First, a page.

Surprisingly, neither the mother’s education nor the wealth quintiles, the usual suspects of bad indicators, affected the prevalence of stunting amongst children U5. The question remains: “why almost one third of Egypt’s children are stunted and on the increase, when all other health indicators are improving?” Maybe because it is not a health problem.  Unicef concludes that socioeconomic factors do not seem to have effect on the chronic malnutrition levels observed amongst Egyptian children and may suggest that there are a number of complex factors interfering with the proper nutrition of children. 

This means that more food or cash is probably not the solution, and it might be behavior related.  An intervention is needed that combines (i) behavior change including promotion of breastfeeding, appropriate complementary feeding practices (but excluding provision of food), and proper hygiene, specifically handwashing; and (ii) complementary and therapeutic feeding for the prevention and treatment of moderate malnutrition among children 6–23 months of age, and management of severe acute malnutrition among children under five years of age.

The key demand side package of service for such a problem is the promotion of optimal Infant and Young Child Feeding (IYCF) practices and adequate nutrition during pregnancy.  It proved to be of a high potential to reduce malnutrition at relatively low cost and most effective if applied during the first 1000 days of life, from conception to 24 months as the effects of malnutrition are still reversible. However, these programs are difficult to implement without an adequate incentive for behavior change and usually better implemented by NGOs at community level.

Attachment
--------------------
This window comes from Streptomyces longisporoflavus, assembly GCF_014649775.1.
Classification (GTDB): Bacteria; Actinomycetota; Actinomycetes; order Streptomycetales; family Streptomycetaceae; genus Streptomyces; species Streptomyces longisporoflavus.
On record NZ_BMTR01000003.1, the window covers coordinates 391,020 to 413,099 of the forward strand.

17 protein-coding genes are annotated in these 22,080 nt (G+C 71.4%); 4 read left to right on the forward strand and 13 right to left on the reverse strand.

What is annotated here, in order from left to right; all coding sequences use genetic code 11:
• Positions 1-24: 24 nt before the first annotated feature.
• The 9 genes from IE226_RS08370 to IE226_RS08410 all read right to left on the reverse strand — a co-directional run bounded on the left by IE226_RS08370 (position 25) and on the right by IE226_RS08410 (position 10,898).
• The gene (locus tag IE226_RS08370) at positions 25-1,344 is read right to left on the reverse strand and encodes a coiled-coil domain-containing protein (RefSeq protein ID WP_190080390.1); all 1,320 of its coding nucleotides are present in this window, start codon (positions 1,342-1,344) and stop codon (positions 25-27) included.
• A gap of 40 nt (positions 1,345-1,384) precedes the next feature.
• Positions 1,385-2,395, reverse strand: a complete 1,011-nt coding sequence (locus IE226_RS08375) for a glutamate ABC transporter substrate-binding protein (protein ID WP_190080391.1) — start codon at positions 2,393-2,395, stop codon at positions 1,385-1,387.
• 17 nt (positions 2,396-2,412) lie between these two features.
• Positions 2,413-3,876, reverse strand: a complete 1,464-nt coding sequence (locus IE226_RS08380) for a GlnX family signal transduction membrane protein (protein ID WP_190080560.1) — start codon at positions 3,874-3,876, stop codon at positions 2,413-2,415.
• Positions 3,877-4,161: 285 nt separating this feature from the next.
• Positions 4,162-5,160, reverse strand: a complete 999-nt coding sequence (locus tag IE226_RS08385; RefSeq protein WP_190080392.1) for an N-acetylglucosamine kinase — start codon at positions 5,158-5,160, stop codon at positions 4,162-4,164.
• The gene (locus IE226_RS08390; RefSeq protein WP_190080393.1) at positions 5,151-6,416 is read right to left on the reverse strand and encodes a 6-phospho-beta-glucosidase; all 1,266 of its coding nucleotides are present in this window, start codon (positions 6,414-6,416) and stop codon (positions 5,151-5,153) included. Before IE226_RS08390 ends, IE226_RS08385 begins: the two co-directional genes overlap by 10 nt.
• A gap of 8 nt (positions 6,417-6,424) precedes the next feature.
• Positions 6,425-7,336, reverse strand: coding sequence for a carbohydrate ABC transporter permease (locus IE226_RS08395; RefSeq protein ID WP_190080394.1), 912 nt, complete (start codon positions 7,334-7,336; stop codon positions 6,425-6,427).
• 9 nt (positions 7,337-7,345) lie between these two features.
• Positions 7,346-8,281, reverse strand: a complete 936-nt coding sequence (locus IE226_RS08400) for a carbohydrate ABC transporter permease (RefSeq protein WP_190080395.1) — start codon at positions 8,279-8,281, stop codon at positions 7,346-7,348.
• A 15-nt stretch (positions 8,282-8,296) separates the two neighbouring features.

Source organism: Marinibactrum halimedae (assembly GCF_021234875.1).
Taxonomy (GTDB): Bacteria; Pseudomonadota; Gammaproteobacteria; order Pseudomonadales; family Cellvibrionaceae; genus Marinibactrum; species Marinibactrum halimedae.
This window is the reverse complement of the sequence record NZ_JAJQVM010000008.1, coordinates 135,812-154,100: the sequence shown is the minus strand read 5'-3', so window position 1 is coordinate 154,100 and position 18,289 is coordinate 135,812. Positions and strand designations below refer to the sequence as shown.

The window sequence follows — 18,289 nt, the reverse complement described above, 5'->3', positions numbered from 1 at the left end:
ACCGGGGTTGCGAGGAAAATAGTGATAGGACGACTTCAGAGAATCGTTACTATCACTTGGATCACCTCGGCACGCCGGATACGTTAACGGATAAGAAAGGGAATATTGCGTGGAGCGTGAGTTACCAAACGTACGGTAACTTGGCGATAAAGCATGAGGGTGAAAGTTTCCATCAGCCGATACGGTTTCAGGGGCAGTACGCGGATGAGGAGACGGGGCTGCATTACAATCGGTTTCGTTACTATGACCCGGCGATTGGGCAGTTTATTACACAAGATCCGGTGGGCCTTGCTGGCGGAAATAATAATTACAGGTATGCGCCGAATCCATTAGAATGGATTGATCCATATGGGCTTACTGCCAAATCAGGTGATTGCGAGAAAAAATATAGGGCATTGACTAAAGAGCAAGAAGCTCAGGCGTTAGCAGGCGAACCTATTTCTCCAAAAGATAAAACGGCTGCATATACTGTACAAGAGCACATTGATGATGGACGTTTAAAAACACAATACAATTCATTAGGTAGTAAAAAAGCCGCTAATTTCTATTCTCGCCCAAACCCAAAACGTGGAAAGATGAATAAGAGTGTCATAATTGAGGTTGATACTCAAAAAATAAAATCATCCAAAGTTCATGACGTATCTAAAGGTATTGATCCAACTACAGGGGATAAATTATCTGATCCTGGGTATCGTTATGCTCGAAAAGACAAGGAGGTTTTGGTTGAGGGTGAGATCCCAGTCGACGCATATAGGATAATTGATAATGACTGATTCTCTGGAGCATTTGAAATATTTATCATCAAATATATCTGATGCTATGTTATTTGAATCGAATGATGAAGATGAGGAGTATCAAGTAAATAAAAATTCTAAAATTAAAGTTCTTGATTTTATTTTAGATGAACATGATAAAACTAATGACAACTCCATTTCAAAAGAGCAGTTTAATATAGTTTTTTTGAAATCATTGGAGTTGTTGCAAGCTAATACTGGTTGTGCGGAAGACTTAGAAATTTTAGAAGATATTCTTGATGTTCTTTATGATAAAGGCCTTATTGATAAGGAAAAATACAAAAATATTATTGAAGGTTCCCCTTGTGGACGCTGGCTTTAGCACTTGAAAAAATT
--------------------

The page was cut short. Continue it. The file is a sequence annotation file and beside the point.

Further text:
Beneficiaries would use existing health services provided by the MOHP for supply side services for treatment of moderate and severe malnutrition, for which the poorest districts with good functioning primary health care services would be selected.

Egypt, starting with Lower Egypt, will need an intervention that address both the demand and supply side of the problem at the same time with strong referral system between them through public private partnerships established between those implementing demand side services and those implementing supply side services.    

Until we meet again...



Wednesday, January 25, 2012

Improving Health Outcomes of the Poor – A Social Justice Agenda for Egypt


Health outcomes are usually measured in terms of the ability of health systems to introduce improvements in three areas: (i) health status; (ii) financial protection; and (iii) client satisfaction and dignity.  The challenges related to these health outcomes reflect an attention and priority to be provided to the poor and those potentially who could fall in poverty, an opportunity for adoption of a social justice agenda.

These challenges, which mainly indicate unfairness to the least advantaged group of the society, could be shortly summarized as follows:

In terms of health status, inequity that could be observed in disparities in achieving MDG 4 (child mortality) and MDG 5 (maternal health) across geographic regions and income quintiles.  Inequity is demonstrated by the persistent prevalence of high level of stunting, strongly linked to poverty. With the expected increase of non-communicable diseases and the high prevalence of hepatitis C, the burden of disease is expected to increase on Egyptians, especially the poor and probably would drive more people into poverty.

In terms of financial protection, the inability to protect the Egyptians from the impoverishing effects of health expenditures especially against catastrophic illness is significant.  This is presented by coverage of about half of the population with Social Health Insurance (SHI), inequity to access to Program for the Treatment on Expense of State (PTES), and that three fourths of total health expenditure is out of pocket.